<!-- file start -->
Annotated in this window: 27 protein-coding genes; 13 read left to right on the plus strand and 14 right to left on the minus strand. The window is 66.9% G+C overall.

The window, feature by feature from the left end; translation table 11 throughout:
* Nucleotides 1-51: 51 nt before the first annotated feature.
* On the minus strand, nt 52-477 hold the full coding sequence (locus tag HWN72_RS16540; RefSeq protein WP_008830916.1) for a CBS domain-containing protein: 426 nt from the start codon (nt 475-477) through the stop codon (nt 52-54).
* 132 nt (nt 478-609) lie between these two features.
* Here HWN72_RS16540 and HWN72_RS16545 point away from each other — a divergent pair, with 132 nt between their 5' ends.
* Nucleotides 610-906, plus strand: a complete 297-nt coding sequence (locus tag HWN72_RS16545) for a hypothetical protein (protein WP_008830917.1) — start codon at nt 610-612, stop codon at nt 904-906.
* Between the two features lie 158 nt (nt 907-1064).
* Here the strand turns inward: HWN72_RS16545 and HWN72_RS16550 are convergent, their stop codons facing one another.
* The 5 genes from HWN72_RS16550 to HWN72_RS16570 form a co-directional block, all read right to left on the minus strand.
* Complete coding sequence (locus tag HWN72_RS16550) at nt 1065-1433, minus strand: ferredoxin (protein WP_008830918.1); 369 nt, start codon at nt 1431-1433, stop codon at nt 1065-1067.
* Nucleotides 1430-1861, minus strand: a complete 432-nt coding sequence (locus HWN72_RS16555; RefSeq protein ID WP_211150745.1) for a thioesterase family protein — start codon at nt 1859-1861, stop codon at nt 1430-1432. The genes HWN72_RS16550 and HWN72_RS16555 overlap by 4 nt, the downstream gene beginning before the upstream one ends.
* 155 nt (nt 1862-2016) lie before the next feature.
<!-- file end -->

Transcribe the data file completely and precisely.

Annotated in this window: 27 protein-coding genes; 13 read left to right on the plus strand and 14 right to left on the minus strand. The window is 66.9% G+C overall.

The window, feature by feature from the left end; translation table 11 throughout:
* Nucleotides 1-51: 51 nt before the first annotated feature.
* On the minus strand, nt 52-477 hold the full coding sequence (locus tag HWN72_RS16540; RefSeq protein WP_008830916.1) for a CBS domain-containing protein: 426 nt from the start codon (nt 475-477) through the stop codon (nt 52-54).
* 132 nt (nt 478-609) lie between these two features.
* Here HWN72_RS16540 and HWN72_RS16545 point away from each other — a divergent pair, with 132 nt between their 5' ends.
* Nucleotides 610-906, plus strand: a complete 297-nt coding sequence (locus tag HWN72_RS16545) for a hypothetical protein (protein WP_008830917.1) — start codon at nt 610-612, stop codon at nt 904-906.
* Between the two features lie 158 nt (nt 907-1064).
* Here the strand turns inward: HWN72_RS16545 and HWN72_RS16550 are convergent, their stop codons facing one another.
* The 5 genes from HWN72_RS16550 to HWN72_RS16570 form a co-directional block, all read right to left on the minus strand.
* Complete coding sequence (locus tag HWN72_RS16550) at nt 1065-1433, minus strand: ferredoxin (protein WP_008830918.1); 369 nt, start codon at nt 1431-1433, stop codon at nt 1065-1067.
* Nucleotides 1430-1861, minus strand: a complete 432-nt coding sequence (locus HWN72_RS16555; RefSeq protein ID WP_211150745.1) for a thioesterase family protein — start codon at nt 1859-1861, stop codon at nt 1430-1432. The genes HWN72_RS16550 and HWN72_RS16555 overlap by 4 nt, the downstream gene beginning before the upstream one ends.
* 155 nt (nt 1862-2016) lie before the next feature.